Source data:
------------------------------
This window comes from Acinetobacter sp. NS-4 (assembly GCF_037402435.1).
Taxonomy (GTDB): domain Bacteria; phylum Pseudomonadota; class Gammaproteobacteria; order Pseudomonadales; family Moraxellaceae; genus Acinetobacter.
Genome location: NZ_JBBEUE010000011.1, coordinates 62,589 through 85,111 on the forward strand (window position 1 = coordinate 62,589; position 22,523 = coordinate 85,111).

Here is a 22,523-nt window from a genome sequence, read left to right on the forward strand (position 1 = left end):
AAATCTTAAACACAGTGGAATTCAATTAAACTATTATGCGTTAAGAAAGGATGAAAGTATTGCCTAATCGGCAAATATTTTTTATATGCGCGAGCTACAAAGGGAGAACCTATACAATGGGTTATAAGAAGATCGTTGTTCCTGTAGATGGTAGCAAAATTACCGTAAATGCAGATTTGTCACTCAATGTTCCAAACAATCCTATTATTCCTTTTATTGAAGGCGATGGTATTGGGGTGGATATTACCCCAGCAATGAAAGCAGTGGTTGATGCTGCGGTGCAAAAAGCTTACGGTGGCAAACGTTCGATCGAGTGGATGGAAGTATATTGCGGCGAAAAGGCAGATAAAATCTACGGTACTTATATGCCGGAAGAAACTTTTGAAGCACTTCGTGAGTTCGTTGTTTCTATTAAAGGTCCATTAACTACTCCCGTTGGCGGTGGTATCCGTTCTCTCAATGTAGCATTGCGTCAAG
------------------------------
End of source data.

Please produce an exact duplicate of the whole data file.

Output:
This window comes from Acinetobacter sp. NS-4 (assembly GCF_037402435.1).
Taxonomy (GTDB): domain Bacteria; phylum Pseudomonadota; class Gammaproteobacteria; order Pseudomonadales; family Moraxellaceae; genus Acinetobacter.
Genome location: NZ_JBBEUE010000011.1, coordinates 62,589 through 85,111 on the forward strand (window position 1 = coordinate 62,589; position 22,523 = coordinate 85,111).

Here is a 22,523-nt window from a genome sequence, read left to right on the forward strand (position 1 = left end):
AAATCTTAAACACAGTGGAATTCAATTAAACTATTATGCGTTAAGAAAGGATGAAAGTATTGCCTAATCGGCAAATATTTTTTATATGCGCGAGCTACAAAGGGAGAACCTATACAATGGGTTATAAGAAGATCGTTGTTCCTGTAGATGGTAGCAAAATTACCGTAAATGCAGATTTGTCACTCAATGTTCCAAACAATCCTATTATTCCTTTTATTGAAGGCGATGGTATTGGGGTGGATATTACCCCAGCAATGAAAGCAGTGGTTGATGCTGCGGTGCAAAAAGCTTACGGTGGCAAACGTTCGATCGAGTGGATGGAAGTATATTGCGGCGAAAAGGCAGATAAAATCTACGGTACTTATATGCCGGAAGAAACTTTTGAAGCACTTCGTGAGTTCGTTGTTTCTATTAAAGGTCCATTAACTACTCCCGTTGGCGGTGGTATCCGTTCTCTCAATGTAGCATTGCGTCAAG